Guest Author - Robert (Bob) Larson
In reviewing the last part of this series, Family Tree Maker 2009© (FTM 2009) users will appreciate the easy to use Sources and Publish features. I’m glad to see the FTM developers reserved a tab for this important feature. Experienced genealogists cite their sources as should all genealogists for validation. It takes several minutes to complete, so I urge you to do this important step using the easy to use source guide.
The Sources workspace is different from past FTM versions (except FTM 2008). There are four panels in this workspace: 1) the source groups in the left panel that users can sort by people, titles, and repositories, 2) the source display area in the center panel shows the actual citation for any selected source, 3) multiple tabs below to show which individuals are linked to that specific source along with any notes or specific media, such as images, and 4) and the common editing panel in the right panel used for adding or modifying source information.
Citing Sources, is very easy to do with the handy source citation tool as shown below in Figure 5. If you’re not sure what to document in a source, this tool makes it easy to do. There are master sources that allow users to repeat a citation multiple times for different family members. A source citation is the individual details for a fact such as date taken, location, book or image title, page number, microfilm roll number, etc., and the facts that support it.
Figure 5. Web Search Results View
Master Sources can be created in the People workspace using either the Family or Person tabbed screens. In the editing panel on the right side, simply select the source citation icon or source tab. A new source citation window appears that directs users to add the required source information for both documents and media. Media images (census documents, BMD certificates, etc.) can be included in all sources. Even in the Facts section, users can easily create sources. Interestingly, FTM has a rating system for all sources. Bottom line: It’s very easy to do, so get in the habit of completing those necessary sources!
The Publish workspace has been expanded with the addition of the self-publishing module included in the latest update (220.127.116.115) as shown below in Figure 6. This is the same module that was part of the earlier versions 10 through 16 and left out of FTM 2008. More self-publishing features will be included in future upgrades.
FTM 2009 software makes it easy to create tree charts or publish a report or book. The software offer users two choices: 1) create a nice leather bound book that includes many pictures and charts that you send online to their MyCanvas© publishing company, or 2) create your own family history book using their easy to use template.
How many charts and trees would you like to create? As in previous versions, FTM 2009 has over fifty different genealogy charts and trees than you probably really need. To begin, the Pedigree, Descendant, Hourglass, Bow Tie, Fan, Family Tree, Relationship, and custom charts are still available in either horizontal or vertical styles. Not only that, users can add photos into the many charts and trees, plus change what facts are preferred, use multiple fonts and colors, and different transparent background images. Users can print the charts and trees or send the file to have very large scale custom chart made for you. How nice is that!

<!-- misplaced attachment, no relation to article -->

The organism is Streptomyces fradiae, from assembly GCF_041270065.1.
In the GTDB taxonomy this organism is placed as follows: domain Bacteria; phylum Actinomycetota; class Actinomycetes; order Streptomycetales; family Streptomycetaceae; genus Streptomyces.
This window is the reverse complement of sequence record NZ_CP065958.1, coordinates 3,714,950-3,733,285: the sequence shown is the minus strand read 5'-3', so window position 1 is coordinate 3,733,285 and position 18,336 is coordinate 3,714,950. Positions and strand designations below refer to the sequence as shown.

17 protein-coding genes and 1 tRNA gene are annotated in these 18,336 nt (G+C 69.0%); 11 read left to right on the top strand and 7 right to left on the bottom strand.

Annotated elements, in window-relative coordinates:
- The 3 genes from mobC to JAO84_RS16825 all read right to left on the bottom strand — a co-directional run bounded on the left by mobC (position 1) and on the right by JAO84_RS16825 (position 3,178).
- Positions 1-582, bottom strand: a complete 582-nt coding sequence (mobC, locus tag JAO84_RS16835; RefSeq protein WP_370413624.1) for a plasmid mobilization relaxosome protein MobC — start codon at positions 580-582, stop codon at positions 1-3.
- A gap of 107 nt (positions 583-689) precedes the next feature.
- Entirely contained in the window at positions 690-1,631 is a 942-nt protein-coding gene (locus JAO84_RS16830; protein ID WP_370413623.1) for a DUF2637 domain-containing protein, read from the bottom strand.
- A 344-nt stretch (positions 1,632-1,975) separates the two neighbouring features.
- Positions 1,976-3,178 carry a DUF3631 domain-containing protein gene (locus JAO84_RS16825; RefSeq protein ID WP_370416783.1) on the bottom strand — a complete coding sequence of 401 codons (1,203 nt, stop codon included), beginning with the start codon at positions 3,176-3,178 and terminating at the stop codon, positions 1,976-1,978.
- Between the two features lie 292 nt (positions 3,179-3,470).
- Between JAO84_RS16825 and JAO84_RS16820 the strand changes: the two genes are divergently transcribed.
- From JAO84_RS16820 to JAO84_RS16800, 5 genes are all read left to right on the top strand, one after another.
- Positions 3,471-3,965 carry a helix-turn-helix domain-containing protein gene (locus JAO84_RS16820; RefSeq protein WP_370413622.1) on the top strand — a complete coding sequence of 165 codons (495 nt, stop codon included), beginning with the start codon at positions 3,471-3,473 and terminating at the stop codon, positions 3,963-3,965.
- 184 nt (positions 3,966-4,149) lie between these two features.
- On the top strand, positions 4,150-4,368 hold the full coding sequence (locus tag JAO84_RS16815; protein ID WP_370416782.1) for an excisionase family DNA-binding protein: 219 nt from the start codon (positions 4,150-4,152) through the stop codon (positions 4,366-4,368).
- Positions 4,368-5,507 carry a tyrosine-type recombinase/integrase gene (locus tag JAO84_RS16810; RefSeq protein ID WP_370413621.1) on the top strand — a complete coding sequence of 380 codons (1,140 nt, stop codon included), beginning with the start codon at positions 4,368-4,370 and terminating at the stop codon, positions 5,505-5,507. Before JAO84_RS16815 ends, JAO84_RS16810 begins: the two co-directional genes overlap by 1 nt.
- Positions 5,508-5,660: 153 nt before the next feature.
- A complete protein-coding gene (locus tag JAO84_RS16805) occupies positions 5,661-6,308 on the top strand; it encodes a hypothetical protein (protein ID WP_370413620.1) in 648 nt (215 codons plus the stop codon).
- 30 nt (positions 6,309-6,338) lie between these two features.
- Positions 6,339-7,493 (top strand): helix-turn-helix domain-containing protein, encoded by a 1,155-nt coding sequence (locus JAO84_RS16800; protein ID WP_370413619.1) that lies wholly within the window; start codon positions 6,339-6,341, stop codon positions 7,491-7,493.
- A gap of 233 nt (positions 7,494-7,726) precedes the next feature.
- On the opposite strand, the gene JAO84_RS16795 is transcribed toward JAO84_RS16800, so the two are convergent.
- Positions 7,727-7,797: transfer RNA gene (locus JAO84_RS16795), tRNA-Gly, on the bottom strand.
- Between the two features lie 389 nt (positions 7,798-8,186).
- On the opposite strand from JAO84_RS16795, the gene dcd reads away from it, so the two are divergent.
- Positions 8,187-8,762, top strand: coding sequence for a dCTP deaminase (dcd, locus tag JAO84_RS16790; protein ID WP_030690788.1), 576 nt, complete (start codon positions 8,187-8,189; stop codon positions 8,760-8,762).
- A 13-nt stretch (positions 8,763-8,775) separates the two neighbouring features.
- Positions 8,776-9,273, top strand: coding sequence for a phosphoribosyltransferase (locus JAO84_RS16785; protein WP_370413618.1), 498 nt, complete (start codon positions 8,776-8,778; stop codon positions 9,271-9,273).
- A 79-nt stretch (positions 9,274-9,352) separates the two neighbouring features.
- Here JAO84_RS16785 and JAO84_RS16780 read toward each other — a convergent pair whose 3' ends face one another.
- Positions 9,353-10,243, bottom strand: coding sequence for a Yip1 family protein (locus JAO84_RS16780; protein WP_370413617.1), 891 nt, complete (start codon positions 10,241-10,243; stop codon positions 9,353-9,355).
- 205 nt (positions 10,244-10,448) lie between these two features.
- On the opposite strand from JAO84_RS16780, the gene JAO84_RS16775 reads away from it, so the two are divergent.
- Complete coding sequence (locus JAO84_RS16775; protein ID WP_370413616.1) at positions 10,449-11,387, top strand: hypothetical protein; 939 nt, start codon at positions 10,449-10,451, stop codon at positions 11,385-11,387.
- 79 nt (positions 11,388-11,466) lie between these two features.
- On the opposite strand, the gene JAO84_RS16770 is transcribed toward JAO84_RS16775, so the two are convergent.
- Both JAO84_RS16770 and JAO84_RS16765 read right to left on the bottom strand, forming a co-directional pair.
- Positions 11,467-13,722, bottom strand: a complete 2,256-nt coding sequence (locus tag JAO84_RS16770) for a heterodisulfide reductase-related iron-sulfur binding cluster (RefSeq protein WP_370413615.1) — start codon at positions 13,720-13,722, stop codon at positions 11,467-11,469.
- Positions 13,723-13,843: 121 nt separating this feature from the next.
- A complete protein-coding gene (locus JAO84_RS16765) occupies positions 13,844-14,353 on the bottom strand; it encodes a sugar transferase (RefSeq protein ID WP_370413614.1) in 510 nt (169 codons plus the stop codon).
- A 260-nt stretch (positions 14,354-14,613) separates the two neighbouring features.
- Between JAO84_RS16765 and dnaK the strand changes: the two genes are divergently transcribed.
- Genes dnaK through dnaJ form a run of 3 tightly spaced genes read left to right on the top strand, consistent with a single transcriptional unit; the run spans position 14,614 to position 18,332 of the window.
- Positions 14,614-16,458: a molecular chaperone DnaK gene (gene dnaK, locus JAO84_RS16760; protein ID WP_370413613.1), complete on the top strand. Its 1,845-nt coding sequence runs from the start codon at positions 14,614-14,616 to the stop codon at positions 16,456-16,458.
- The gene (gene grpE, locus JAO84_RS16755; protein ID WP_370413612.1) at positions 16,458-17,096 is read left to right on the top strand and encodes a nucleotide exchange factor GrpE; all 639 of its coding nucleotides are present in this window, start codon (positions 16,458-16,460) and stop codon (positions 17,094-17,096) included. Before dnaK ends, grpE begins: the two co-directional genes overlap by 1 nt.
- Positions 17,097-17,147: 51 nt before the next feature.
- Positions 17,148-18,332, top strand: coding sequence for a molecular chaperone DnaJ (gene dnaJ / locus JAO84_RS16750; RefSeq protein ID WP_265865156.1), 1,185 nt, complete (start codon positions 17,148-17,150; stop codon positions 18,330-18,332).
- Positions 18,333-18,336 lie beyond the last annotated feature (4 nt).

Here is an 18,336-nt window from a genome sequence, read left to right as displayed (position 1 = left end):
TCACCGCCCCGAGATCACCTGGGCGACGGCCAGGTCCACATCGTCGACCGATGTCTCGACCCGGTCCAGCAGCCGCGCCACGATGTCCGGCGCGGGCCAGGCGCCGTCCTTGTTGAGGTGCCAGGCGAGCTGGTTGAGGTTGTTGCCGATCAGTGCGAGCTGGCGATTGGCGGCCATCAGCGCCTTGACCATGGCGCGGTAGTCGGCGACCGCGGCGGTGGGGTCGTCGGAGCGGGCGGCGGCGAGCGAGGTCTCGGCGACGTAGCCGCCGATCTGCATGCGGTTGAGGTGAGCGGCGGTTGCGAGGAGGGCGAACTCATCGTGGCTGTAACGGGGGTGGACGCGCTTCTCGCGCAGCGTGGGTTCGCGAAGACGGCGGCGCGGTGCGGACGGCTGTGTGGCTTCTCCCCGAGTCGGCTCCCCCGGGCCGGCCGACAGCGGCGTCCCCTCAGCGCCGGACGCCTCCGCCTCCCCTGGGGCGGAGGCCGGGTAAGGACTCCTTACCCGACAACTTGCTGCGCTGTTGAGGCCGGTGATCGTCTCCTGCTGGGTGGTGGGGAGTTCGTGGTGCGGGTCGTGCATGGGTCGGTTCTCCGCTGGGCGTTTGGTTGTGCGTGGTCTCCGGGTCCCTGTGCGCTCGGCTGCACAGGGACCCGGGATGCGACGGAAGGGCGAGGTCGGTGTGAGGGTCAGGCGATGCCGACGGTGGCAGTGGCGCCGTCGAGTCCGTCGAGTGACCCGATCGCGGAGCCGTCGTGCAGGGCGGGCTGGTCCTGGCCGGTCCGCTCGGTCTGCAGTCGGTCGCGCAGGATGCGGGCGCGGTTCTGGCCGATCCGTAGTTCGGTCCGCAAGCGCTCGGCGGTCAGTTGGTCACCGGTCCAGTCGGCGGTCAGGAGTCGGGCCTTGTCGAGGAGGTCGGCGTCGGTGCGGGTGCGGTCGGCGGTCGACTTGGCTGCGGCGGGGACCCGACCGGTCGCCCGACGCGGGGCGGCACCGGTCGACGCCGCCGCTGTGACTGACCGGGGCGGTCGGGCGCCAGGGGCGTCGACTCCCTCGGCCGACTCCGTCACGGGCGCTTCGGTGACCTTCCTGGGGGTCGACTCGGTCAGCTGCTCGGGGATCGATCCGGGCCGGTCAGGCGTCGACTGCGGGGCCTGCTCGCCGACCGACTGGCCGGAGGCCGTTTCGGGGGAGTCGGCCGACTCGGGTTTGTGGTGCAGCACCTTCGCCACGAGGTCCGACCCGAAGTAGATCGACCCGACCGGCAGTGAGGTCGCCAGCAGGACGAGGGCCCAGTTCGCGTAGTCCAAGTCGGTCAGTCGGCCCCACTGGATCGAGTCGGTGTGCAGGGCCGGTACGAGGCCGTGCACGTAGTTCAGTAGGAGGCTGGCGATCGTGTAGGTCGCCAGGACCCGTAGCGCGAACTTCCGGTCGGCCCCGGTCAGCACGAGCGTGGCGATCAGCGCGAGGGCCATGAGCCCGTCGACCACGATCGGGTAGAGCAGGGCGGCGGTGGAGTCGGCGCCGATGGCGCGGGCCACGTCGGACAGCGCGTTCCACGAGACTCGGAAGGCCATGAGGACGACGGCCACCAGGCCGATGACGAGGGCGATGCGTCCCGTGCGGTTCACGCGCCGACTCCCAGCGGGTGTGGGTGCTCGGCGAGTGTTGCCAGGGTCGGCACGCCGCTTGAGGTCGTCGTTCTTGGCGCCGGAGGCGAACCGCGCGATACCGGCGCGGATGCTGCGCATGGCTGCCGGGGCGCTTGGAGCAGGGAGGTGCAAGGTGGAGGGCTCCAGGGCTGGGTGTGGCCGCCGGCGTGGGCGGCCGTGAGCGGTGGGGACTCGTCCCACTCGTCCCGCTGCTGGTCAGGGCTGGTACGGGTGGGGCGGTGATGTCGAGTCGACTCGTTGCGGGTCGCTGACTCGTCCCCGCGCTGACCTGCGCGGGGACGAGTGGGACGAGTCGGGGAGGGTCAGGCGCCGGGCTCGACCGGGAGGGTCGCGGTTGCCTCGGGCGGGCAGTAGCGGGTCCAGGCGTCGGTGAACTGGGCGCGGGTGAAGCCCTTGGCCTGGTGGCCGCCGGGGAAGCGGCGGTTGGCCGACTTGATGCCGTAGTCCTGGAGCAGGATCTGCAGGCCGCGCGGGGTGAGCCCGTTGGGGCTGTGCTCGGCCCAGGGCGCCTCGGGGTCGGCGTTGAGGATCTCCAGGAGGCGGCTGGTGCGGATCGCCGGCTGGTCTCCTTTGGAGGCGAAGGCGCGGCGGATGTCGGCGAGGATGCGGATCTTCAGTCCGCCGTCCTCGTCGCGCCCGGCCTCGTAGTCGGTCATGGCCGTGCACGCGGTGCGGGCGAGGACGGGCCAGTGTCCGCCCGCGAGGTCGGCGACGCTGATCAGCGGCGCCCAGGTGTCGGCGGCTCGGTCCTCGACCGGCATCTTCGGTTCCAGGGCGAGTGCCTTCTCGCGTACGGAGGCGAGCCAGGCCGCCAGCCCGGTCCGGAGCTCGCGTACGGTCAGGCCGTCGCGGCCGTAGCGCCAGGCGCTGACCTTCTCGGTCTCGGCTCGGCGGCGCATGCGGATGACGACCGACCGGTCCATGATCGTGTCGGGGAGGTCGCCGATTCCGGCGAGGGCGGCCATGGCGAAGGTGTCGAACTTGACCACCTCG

Figure 6. Self Publishing Template View
Lots of different genealogy reports are available if you don’t want to create a detailed book. FTM has the capability of creating numerous genealogy reports such as Ahnentafel, Family, Individual, Media, Register, Relationship (includes Family Group sheets, Outline Descendant, & Parentage), Research Notes, Source Bibliography, Task List, LDS Ordinance, and Data Error reports. Unfortunately, none of these reports can have photos included.
The book section creates a table of contents, biography section, and index along with the title page or any other specific page you want to create. Users can add the different charts, ie, family group sheets, tree and descendant charts, family photographs, etc. to complete their family history book. A spell checker is still included, but I still recommend lots of editing if users publish a genealogy report or book.
The book can even be divided into sections and chapters. Lots of great editing functions are included in a better layout than the previous versions. This popular module automatically creates the page numbering after all parts of the book are completed. And finally the book can be converted into the popular Adobe PDF© format for sharing with relatives or for commercial printing. However, there are several problems using word wrapping and adding captions on pictures when used in biographies, but will be fixed in a future upgrade.
Probably the only major fault of this feature rich software was the previous FTM 2008 version and the problems associated with it. FTM2008 users can receive several free upgrade patches that improved the performance significantly and get a free upgrade to FTM 2009. Some screens may seem to be too busy, but many of the side panels can be collapsed or moved.
Overall, I hope this review has been helpful to you. The FTM developers have created another great version for all amateur genealogist and family historians. And they tell me even more planned features will be included in future versions. For the price, this is one of the best software packages on the market. And that’s probably why it is the most popular genealogy software in the United States.
About the author: Bob teaches monthly FTM classes for Larimer County Genealogical Society (www.lcgsco.org) in Fort Collins, Colorado, where he is also president of his society. He is an author of a family history book, speaker at many workshops, regional societies and regional conferences, and a family historian. Bob’s email is FTM@lcgsco.org